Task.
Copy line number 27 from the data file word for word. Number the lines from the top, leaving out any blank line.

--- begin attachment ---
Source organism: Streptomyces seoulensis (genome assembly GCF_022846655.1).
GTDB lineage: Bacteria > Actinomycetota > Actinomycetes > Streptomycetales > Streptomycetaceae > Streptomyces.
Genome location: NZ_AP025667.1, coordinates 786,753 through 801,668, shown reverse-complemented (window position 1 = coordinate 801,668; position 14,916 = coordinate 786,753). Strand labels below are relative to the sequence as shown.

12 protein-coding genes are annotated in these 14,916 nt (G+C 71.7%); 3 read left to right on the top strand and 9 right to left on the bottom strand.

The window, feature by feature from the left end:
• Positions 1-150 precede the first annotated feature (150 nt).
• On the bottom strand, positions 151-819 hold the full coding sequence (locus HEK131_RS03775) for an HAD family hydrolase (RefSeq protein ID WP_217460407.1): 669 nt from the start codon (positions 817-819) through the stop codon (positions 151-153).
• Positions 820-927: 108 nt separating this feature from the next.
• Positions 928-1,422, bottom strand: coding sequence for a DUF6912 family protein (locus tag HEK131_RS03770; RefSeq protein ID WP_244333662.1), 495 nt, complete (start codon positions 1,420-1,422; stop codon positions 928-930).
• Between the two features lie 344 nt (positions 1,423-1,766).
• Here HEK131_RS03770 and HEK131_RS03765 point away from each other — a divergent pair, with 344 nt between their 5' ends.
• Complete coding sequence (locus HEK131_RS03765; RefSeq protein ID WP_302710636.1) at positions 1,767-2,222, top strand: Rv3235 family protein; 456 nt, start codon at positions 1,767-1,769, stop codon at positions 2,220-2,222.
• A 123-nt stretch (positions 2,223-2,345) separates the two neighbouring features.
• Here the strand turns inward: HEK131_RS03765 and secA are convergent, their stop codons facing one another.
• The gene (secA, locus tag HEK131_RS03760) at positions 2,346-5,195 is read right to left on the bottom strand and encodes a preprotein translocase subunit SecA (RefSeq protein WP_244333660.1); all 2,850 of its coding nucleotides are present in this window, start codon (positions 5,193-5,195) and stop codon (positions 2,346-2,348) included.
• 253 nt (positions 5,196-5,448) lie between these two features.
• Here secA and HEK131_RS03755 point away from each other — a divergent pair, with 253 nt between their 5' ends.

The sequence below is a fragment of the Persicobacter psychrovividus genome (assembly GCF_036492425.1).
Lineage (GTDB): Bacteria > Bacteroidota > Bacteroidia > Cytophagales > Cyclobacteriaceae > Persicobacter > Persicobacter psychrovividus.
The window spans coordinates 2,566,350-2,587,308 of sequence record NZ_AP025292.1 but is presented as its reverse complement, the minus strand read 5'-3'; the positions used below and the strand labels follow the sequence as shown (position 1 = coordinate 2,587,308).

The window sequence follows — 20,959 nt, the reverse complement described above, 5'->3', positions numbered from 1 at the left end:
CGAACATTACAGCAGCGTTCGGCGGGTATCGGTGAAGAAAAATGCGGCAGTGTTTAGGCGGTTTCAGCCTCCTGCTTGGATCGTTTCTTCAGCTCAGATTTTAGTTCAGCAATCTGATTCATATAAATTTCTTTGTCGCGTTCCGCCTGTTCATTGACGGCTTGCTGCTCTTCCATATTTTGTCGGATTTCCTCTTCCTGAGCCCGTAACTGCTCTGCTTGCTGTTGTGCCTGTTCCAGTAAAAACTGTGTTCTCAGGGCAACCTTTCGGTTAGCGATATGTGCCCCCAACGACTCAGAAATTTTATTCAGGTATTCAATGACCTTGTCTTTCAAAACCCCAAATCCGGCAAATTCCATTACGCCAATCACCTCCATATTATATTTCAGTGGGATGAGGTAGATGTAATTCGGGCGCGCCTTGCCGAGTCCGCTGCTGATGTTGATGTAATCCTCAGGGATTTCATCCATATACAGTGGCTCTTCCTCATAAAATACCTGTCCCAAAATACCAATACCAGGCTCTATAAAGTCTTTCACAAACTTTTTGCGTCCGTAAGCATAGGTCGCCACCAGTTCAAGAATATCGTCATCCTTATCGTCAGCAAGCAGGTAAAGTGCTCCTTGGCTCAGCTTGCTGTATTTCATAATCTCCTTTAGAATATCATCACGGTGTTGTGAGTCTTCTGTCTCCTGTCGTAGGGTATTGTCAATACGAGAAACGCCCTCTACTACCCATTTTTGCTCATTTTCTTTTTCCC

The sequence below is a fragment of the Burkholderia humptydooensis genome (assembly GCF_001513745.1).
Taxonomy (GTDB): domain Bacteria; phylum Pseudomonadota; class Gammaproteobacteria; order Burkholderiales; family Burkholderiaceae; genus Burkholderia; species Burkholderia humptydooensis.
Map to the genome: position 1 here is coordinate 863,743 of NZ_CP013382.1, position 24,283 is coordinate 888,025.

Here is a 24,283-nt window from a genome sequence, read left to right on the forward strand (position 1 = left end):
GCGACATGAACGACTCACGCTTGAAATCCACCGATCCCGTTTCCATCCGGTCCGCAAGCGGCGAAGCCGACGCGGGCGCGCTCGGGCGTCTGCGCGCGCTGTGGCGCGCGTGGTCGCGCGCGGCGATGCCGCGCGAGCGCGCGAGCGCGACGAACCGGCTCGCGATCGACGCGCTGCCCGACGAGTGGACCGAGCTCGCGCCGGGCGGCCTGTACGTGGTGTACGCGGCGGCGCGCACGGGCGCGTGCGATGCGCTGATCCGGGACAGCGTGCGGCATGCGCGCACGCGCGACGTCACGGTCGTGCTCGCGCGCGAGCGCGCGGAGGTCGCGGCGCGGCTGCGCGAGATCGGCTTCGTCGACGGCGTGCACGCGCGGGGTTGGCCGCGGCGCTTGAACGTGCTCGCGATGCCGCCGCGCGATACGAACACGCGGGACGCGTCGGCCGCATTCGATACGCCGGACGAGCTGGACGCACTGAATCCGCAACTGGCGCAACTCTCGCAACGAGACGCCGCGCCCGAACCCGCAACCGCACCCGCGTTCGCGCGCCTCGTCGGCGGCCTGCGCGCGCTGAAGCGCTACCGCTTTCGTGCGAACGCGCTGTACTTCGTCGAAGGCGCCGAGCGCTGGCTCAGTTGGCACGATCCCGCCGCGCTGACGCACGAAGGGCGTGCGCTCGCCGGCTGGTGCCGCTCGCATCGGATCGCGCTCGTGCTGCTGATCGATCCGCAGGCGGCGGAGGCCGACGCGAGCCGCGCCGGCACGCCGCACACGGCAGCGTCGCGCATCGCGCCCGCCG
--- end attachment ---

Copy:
GCGACATGAACGACTCACGCTTGAAATCCACCGATCCCGTTTCCATCCGGTCCGCAAGCGGCGAAGCCGACGCGGGCGCGCTCGGGCGTCTGCGCGCGCTGTGGCGCGCGTGGTCGCGCGCGGCGATGCCGCGCGAGCGCGCGAGCGCGACGAACCGGCTCGCGATCGACGCGCTGCCCGACGAGTGGACCGAGCTCGCGCCGGGCGGCCTGTACGTGGTGTACGCGGCGGCGCGCACGGGCGCGTGCGATGCGCTGATCCGGGACAGCGTGCGGCATGCGCGCACGCGCGACGTCACGGTCGTGCTCGCGCGCGAGCGCGCGGAGGTCGCGGCGCGGCTGCGCGAGATCGGCTTCGTCGACGGCGTGCACGCGCGGGGTTGGCCGCGGCGCTTGAACGTGCTCGCGATGCCGCCGCGCGATACGAACACGCGGGACGCGTCGGCCGCATTCGATACGCCGGACGAGCTGGACGCACTGAATCCGCAACTGGCGCAACTCTCGCAACGAGACGCCGCGCCCGAACCCGCAACCGCACCCGCGTTCGCGCGCCTCGTCGGCGGCCTGCGCGCGCTGAAGCGCTACCGCTTTCGTGCGAACGCGCTGTACTTCGTCGAAGGCGCCGAGCGCTGGCTCAGTTGGCACGATCCCGCCGCGCTGACGCACGAAGGGCGTGCGCTCGCCGGCTGGTGCCGCTCGCATCGGATCGCGCTCGTGCTGCTGATCGATCCGCAGGCGGCGGAGGCCGACGCGAGCCGCGCCGGCACGCCGCACACGGCAGCGTCGCGCATCGCGCCCGCCG